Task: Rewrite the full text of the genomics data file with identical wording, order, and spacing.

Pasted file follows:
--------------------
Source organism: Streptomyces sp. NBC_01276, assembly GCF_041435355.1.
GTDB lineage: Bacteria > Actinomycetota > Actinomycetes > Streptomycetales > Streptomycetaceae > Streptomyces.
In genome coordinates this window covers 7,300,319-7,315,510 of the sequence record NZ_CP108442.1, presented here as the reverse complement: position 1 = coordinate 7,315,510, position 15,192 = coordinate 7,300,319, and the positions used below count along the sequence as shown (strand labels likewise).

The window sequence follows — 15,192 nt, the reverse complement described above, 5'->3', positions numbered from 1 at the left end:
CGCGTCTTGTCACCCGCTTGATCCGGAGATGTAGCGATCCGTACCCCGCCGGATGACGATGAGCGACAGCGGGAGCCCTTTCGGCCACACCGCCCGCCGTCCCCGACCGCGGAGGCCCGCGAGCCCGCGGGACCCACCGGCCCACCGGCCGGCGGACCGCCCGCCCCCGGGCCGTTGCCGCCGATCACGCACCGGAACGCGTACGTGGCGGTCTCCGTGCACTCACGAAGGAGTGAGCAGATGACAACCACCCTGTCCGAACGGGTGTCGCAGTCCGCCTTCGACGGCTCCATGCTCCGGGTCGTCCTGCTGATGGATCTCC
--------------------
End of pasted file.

Source organism: Streptomyces sp. NBC_01276, assembly GCF_041435355.1.
GTDB lineage: Bacteria > Actinomycetota > Actinomycetes > Streptomycetales > Streptomycetaceae > Streptomyces.
In genome coordinates this window covers 7,300,319-7,315,510 of the sequence record NZ_CP108442.1, presented here as the reverse complement: position 1 = coordinate 7,315,510, position 15,192 = coordinate 7,300,319, and the positions used below count along the sequence as shown (strand labels likewise).

The window sequence follows — 15,192 nt, the reverse complement described above, 5'->3', positions numbered from 1 at the left end:
CGCGTCTTGTCACCCGCTTGATCCGGAGATGTAGCGATCCGTACCCCGCCGGATGACGATGAGCGACAGCGGGAGCCCTTTCGGCCACACCGCCCGCCGTCCCCGACCGCGGAGGCCCGCGAGCCCGCGGGACCCACCGGCCCACCGGCCGGCGGACCGCCCGCCCCCGGGCCGTTGCCGCCGATCACGCACCGGAACGCGTACGTGGCGGTCTCCGTGCACTCACGAAGGAGTGAGCAGATGACAACCACCCTGTCCGAACGGGTGTCGCAGTCCGCCTTCGACGGCTCCATGCTCCGGGTCGTCCTGCTGATGGATCTCC